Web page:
–five of them (2, 8, 10, 11, 15) are conventional assists: Revere throws to a base and the runner is out. Most of these feature slow runners and/or short-distance throws, though one (8), as Sullivan points out, is a legitimately great throw;
–three of them (6, 14, 18) are what Sullivan calls “range-assists”: Revere makes an amazing catch on a ball, one the runners on base didn’t expect; they’ve already taken off running, and by the time they realize he’s caught it they’re too far off the base to have any hope of getting back, so Revere can double them off with even a below-average throw. (One could possibly put 12 in this category rather than in “runner error” since Revere had to cover a lot of ground to make the catch, but the runner has no business being that far off of second base on a ball hit that high, that close to the base.)
So I find this all really interesting, and if you’re still reading I suppose you do too. The trouble is, this post was introduced to me on Twitter this way:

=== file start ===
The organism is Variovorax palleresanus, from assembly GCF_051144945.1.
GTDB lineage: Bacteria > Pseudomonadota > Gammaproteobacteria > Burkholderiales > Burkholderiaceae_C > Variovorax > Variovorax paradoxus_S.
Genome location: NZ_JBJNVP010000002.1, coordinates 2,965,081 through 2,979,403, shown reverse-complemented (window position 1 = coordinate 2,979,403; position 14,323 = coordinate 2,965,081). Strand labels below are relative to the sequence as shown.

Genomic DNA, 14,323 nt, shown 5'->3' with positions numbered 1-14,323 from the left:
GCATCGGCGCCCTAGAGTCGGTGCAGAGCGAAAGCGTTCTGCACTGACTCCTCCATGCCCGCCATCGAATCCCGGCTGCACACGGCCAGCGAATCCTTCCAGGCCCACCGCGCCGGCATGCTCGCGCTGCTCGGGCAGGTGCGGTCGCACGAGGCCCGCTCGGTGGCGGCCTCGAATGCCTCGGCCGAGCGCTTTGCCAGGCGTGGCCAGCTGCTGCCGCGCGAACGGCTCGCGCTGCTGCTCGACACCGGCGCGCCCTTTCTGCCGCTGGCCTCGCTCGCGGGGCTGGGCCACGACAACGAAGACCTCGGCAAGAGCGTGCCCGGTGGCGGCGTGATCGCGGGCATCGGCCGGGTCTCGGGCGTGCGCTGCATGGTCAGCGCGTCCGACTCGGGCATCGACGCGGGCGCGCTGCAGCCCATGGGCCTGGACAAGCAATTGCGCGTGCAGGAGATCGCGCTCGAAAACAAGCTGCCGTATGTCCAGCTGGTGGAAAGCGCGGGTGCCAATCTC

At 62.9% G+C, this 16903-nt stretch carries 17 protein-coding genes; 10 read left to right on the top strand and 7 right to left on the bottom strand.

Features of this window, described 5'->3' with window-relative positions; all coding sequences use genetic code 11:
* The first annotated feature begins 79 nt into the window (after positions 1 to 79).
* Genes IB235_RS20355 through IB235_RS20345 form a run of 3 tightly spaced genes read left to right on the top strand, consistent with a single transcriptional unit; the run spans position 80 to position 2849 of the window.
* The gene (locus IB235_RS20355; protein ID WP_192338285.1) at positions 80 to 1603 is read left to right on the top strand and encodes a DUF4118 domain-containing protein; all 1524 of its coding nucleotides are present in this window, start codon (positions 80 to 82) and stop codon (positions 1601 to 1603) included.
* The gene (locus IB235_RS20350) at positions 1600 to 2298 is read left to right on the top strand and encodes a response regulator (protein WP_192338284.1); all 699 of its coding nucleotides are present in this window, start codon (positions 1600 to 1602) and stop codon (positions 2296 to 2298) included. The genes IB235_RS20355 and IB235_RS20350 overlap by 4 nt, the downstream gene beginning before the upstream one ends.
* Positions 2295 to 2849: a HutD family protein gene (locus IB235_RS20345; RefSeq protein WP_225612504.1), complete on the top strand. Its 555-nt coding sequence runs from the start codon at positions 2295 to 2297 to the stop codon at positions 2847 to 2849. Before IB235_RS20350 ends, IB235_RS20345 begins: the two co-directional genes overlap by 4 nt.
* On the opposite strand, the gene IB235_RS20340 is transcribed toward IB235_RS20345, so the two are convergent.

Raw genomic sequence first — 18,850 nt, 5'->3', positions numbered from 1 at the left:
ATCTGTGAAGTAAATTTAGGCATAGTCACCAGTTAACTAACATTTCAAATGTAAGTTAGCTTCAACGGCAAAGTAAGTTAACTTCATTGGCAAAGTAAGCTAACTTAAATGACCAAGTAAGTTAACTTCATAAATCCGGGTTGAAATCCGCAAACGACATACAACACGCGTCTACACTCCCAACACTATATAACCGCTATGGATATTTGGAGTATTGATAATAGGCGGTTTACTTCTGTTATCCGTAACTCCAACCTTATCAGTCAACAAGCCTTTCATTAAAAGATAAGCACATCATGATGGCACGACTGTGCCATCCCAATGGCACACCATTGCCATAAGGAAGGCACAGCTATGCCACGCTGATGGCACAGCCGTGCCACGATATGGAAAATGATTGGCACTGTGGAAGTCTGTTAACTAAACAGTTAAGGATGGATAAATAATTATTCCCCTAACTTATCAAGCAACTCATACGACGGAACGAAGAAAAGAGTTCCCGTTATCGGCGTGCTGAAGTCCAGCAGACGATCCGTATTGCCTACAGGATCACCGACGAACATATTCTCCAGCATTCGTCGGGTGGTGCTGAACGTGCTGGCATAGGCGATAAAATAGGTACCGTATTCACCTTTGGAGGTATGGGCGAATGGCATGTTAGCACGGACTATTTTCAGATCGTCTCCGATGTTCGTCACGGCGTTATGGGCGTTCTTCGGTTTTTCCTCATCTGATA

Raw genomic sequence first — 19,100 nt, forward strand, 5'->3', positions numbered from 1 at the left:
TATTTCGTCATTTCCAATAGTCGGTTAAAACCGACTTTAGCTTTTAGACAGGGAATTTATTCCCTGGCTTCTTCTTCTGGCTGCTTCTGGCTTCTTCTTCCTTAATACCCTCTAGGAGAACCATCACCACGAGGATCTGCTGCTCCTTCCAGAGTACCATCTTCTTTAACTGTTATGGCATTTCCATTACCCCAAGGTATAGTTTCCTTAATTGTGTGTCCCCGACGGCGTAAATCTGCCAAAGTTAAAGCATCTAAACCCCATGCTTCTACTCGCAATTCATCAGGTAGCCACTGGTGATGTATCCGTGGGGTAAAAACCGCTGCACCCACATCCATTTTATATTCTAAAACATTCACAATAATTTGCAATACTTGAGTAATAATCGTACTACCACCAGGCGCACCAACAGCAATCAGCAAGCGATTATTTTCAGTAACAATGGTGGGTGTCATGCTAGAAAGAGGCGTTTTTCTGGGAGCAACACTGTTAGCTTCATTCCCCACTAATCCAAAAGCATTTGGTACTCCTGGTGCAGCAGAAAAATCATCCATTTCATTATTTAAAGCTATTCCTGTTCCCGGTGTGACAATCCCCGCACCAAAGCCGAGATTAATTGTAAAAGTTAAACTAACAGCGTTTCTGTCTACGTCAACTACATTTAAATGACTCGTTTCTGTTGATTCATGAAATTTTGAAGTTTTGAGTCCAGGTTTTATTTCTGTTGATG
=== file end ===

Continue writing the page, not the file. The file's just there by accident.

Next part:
Petriello’s a really smart baseball blogger (though a Dodger fan), and it’s clear to see what his point is here: Sullivan’s post does for sure show a number of problems with using assists as a measure of outfielder skill, especially (as it’s often thought) as a measure of a throwing arm. Particularly important in this respect are what Sullivan calls “tertiary assists,” like the one that goes outfield to cutoff man to pitcher to third base. Whenever a stat is regularly not measuring what fans assume it measures—in this case, an outfielder throwing the runner out directly—it’s going to mislead fans about what story its numbers are telling, which is the opposite of what stats are supposed to do.